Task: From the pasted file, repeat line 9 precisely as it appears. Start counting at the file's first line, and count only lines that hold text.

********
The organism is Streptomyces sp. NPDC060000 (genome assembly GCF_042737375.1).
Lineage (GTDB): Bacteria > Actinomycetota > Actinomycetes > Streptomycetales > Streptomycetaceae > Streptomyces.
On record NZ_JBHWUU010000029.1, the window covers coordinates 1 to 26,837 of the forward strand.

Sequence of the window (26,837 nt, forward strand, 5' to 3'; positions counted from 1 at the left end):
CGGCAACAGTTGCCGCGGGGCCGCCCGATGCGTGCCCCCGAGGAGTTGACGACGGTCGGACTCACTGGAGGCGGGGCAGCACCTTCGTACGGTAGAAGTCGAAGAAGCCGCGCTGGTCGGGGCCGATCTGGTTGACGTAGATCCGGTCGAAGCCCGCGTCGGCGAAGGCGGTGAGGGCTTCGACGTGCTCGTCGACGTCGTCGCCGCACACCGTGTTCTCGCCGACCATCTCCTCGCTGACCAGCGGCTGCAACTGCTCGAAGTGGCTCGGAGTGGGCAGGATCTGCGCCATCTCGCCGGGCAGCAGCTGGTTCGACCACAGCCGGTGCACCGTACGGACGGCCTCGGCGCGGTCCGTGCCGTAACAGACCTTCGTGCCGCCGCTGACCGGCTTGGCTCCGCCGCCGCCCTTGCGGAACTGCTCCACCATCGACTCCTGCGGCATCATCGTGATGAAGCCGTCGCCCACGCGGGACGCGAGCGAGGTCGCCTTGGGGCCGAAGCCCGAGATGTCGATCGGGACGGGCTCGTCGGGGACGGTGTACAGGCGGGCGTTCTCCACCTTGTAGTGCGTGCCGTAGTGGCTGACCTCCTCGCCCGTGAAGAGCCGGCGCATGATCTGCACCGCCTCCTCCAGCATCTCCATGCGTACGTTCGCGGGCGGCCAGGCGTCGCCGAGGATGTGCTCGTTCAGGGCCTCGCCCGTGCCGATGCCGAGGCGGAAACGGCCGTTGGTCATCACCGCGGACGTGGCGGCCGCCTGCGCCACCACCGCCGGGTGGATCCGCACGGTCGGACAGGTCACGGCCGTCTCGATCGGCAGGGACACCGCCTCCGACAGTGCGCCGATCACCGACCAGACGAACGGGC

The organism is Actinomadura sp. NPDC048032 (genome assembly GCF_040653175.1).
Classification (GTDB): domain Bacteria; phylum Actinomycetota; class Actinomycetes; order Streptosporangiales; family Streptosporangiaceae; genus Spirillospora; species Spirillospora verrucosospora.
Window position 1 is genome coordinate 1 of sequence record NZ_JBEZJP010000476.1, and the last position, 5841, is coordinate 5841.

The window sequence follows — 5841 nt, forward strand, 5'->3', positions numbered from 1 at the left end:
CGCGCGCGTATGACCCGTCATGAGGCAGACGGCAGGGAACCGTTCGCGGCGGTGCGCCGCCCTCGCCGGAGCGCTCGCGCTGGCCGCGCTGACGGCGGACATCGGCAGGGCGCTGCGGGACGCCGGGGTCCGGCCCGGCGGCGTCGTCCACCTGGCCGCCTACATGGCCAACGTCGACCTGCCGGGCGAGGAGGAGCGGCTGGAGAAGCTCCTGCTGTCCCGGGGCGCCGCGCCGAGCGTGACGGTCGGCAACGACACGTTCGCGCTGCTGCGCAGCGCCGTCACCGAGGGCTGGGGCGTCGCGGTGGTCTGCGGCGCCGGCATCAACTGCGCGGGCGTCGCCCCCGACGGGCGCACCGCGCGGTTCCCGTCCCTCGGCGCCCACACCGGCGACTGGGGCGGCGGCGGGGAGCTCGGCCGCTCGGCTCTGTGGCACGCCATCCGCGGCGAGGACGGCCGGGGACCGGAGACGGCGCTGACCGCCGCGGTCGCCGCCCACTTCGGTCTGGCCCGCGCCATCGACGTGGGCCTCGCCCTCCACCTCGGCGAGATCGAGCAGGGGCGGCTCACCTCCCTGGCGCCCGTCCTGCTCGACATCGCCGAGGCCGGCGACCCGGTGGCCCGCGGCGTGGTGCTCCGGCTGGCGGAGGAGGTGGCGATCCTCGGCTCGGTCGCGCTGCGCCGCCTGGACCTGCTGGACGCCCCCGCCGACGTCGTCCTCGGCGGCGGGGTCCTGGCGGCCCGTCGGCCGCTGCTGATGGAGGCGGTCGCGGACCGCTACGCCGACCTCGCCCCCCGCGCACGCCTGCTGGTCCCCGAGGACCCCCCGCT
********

The window sequence follows — 5841 nt, forward strand, 5'->3', positions numbered from 1 at the left end: